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October 28, 2017 2:29 am

Mainstreet Survey Shows Tight Races In B.C.

Thursday, September 17, 2015 @ 3:59 AM

Prince George, B.C.- The latest survey by Mainstreet Research indicates  there  is no clear  winner  in all  ridings in B.C.  but  the Conservatives have the edge in areas other than Greater Vancouver and   Vancouver Island.

The survey indicates there is good and bad news  for each of the main parties depending on the area of the province.

According to the survey,  the Conservatives  have   the support of 35% of decided voters in the Province outside the  Greater Vancouver and Island areas.  The  NDP are next with 26%, the Liberals have 15% and the Green Party trails with  8%.

It’s a different story in Greater Vancouver, where  the Liberals have 28%, the  Conservatives 27%, the NDP 23% and the Green Party 6%.

In the Islands, the NDP lead with 28% of the decided vote,  the Conservatives  have 23%  and the Liberals and Green Party are tied at 16% each .

“These numbers seem to indicate very many tight races, and a large number of three way races throughout BC.”says Quito Maggi, President of Mainstreet Research.



If the Liberals had been able to come up with viable candidates in the North the poles would not look so favorable to the PCs.

I think the majority of people vote party plus who heads the party and has the potential of being PM.

Unless the local candidate is a total dud, the majority do not care. They understand it is the PM and the party that make policy …. the others all fall in line, eventually.

I doubt there is a single local issue that is up for debate here, for instance. Too small a fish in a huge pond. As always, the way Ontario and Quebec go, so goes the country.

BTW, that breakdown is not very good. I would like to see how many seats there are in those three regions. I am sure there are more seats in the GVRD than there are in the rest of BC combined, so those percentages, for many reasons, do not reflect the seats or the numbers of people who can vote in those 3 regions.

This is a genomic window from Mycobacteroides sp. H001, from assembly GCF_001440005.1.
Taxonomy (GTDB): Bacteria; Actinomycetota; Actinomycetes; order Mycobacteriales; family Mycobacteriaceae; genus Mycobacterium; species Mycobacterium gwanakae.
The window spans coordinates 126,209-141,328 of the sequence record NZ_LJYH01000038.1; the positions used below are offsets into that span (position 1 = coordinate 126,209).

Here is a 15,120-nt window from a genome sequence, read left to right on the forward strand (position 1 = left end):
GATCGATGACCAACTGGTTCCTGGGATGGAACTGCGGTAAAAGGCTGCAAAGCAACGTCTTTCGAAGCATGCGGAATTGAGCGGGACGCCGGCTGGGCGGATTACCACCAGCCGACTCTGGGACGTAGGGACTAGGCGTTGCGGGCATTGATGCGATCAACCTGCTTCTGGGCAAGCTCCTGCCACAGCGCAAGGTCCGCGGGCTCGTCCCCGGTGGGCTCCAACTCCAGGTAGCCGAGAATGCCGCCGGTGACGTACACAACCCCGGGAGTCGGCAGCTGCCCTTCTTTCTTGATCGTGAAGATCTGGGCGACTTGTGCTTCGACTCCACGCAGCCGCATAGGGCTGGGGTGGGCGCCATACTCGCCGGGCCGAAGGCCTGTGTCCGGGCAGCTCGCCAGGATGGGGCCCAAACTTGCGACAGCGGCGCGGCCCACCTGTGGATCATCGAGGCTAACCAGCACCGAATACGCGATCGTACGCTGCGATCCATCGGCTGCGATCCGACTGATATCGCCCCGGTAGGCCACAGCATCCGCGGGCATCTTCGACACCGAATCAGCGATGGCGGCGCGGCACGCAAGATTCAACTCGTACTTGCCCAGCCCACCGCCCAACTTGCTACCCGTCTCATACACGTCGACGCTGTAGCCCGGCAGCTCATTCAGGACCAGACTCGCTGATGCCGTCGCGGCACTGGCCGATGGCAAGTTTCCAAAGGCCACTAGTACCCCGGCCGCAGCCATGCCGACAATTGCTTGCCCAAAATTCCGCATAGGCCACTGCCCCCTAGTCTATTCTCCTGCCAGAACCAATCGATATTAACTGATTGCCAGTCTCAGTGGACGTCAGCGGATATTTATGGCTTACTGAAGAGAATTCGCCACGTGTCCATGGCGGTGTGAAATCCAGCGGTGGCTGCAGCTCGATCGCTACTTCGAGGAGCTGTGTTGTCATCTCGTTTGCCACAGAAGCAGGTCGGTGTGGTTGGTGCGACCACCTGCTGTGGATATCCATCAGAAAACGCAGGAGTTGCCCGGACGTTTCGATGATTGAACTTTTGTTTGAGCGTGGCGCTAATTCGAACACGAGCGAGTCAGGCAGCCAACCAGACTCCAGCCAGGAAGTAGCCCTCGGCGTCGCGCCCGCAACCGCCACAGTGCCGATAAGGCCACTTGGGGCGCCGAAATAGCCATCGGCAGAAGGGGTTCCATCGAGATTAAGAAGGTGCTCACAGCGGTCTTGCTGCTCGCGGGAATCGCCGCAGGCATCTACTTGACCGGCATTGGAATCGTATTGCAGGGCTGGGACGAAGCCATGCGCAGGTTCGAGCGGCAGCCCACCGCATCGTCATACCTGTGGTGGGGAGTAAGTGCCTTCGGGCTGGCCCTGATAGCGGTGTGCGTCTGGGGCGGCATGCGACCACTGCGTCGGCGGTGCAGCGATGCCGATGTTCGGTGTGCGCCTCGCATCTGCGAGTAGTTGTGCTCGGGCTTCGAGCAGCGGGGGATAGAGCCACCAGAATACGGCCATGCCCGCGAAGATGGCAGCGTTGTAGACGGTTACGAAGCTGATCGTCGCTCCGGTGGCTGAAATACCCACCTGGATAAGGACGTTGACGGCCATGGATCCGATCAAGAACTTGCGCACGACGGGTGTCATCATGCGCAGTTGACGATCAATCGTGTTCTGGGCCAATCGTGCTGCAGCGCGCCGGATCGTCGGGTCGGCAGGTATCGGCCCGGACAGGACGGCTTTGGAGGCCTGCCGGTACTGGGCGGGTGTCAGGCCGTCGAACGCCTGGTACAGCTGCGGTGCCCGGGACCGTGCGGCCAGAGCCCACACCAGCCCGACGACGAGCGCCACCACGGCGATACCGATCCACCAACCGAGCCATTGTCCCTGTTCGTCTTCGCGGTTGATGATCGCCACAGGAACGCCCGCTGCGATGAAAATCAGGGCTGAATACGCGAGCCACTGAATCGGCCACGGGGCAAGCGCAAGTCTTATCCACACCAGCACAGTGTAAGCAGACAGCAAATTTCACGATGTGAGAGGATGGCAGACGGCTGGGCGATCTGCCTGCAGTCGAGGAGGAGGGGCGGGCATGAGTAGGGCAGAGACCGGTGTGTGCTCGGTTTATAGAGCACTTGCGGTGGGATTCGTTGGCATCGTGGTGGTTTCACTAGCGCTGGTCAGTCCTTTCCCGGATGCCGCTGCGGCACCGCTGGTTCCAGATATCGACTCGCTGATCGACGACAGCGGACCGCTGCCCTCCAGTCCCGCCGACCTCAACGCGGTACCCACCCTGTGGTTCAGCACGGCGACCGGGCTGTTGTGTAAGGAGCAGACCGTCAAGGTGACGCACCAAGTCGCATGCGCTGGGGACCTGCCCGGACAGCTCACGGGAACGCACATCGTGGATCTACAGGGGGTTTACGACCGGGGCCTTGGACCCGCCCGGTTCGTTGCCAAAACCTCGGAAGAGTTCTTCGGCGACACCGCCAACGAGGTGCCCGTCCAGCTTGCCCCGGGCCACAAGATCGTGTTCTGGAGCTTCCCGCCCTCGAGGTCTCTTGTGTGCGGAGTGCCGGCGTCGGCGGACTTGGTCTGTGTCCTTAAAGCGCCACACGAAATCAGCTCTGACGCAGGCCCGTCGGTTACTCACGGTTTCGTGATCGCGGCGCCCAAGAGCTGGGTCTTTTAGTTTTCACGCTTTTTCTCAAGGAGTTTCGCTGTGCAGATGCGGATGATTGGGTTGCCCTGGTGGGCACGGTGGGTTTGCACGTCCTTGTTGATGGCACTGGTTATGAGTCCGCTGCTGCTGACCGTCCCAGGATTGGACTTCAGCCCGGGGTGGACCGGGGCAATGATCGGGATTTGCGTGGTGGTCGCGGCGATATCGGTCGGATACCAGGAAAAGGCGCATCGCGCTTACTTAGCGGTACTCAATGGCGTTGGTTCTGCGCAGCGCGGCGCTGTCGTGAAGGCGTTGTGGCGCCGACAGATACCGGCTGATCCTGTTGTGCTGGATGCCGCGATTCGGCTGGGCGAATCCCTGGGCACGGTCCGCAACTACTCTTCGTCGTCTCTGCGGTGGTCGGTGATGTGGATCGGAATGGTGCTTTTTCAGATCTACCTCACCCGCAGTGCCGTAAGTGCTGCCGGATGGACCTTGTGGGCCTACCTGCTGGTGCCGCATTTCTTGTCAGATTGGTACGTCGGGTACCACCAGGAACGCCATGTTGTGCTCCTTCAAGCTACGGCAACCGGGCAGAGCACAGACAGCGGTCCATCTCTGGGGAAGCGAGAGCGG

Kind of a useless stat, in my opinion.

gopg2015. **The way Ontario and Quebec go, so goes the Country**

That statement is usually correct, however it wasn’t in the last election. Quebec went NDP, and Harper won a majority Government with only 5 seats in Quebec.

What will happen is this election remains to be seen. I suspect that Quebec will be all over the map. ie; NDP, Bloc, Liberal, Conservative. The NDP might hold on to a majority of their present seats because some people think that Mulcair has a chance of winning this election. On the other hand Quebec got diddly squat in the past four years with the the NDP being their prime representatives in Parliament.

Some parts of Vancouver, and the Island are historically NDP, so don’t expect any big changes there. They will split between NDP, Liberal, Conservative as usual.

So we have the hinterlands of BC, Alberta, Sask, Man. and Ontario. that will decide this election. It will all come down to who can get the most seats in Ontario. If the Conservatives pick up a number of seats in Quebec and Eastern Canada that would be a bonus.

Interesting times.

Grover, how is Tracy Calogerhos not a viable candidate?

Agreed pgjohn. This election we have some very viable, interesting candidates in the Liberals and NDP. Very refreshing.

I can fully agree we haven’t had strong NDP/Liberal candidates the past two elections. Especially the Liberals. I can’t believe they tried to parachute in a UBC student from Vancouver who had never lived in the interior lol. Just don’t have anyone if that’s your only option.

One presumes that those NDP/Liberals who looked after the nominations in the past few elections are the same people who are looking after them this time around. If that’s the case, then how come they were so wrong then and so right now, or are they wrong this time around also.

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